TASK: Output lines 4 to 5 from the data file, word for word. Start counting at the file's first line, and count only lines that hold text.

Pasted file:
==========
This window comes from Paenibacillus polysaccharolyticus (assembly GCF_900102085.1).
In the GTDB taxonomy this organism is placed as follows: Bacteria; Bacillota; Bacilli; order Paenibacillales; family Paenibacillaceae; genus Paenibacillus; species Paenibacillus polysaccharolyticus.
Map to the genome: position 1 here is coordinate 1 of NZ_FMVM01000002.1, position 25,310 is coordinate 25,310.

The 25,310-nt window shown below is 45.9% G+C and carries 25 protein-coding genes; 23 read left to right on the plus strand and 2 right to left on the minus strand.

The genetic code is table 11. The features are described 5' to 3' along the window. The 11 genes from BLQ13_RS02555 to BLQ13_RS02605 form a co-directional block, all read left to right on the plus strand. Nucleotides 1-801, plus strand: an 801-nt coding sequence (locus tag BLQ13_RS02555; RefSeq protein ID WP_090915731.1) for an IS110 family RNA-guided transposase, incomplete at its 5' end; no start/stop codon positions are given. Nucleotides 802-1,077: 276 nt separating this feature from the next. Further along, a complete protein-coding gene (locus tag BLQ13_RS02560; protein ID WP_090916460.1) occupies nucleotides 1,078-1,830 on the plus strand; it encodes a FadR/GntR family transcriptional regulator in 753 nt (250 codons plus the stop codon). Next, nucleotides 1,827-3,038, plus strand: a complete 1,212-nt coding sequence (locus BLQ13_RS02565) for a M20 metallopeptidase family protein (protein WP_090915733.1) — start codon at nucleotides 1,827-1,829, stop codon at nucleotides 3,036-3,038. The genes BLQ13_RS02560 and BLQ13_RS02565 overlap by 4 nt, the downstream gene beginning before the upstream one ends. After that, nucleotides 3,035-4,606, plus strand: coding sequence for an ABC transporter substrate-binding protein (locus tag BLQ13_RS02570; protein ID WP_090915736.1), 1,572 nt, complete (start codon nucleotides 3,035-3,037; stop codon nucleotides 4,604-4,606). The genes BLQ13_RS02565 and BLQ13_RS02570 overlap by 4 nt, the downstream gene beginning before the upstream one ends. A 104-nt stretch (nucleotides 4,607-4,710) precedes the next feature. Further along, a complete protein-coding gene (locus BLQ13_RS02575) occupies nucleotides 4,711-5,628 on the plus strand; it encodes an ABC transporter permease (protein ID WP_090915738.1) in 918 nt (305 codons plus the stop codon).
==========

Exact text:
The 25,310-nt window shown below is 45.9% G+C and carries 25 protein-coding genes; 23 read left to right on the plus strand and 2 right to left on the minus strand.

The genetic code is table 11. The features are described 5' to 3' along the window. The 11 genes from BLQ13_RS02555 to BLQ13_RS02605 form a co-directional block, all read left to right on the plus strand. Nucleotides 1-801, plus strand: an 801-nt coding sequence (locus tag BLQ13_RS02555; RefSeq protein ID WP_090915731.1) for an IS110 family RNA-guided transposase, incomplete at its 5' end; no start/stop codon positions are given. Nucleotides 802-1,077: 276 nt separating this feature from the next. Further along, a complete protein-coding gene (locus tag BLQ13_RS02560; protein ID WP_090916460.1) occupies nucleotides 1,078-1,830 on the plus strand; it encodes a FadR/GntR family transcriptional regulator in 753 nt (250 codons plus the stop codon). Next, nucleotides 1,827-3,038, plus strand: a complete 1,212-nt coding sequence (locus BLQ13_RS02565) for a M20 metallopeptidase family protein (protein WP_090915733.1) — start codon at nucleotides 1,827-1,829, stop codon at nucleotides 3,036-3,038. The genes BLQ13_RS02560 and BLQ13_RS02565 overlap by 4 nt, the downstream gene beginning before the upstream one ends. After that, nucleotides 3,035-4,606, plus strand: coding sequence for an ABC transporter substrate-binding protein (locus tag BLQ13_RS02570; protein ID WP_090915736.1), 1,572 nt, complete (start codon nucleotides 3,035-3,037; stop codon nucleotides 4,604-4,606). The genes BLQ13_RS02565 and BLQ13_RS02570 overlap by 4 nt, the downstream gene beginning before the upstream one ends. A 104-nt stretch (nucleotides 4,607-4,710) precedes the next feature. Further along, a complete protein-coding gene (locus BLQ13_RS02575) occupies nucleotides 4,711-5,628 on the plus strand; it encodes an ABC transporter permease (protein ID WP_090915738.1) in 918 nt (305 codons plus the stop codon).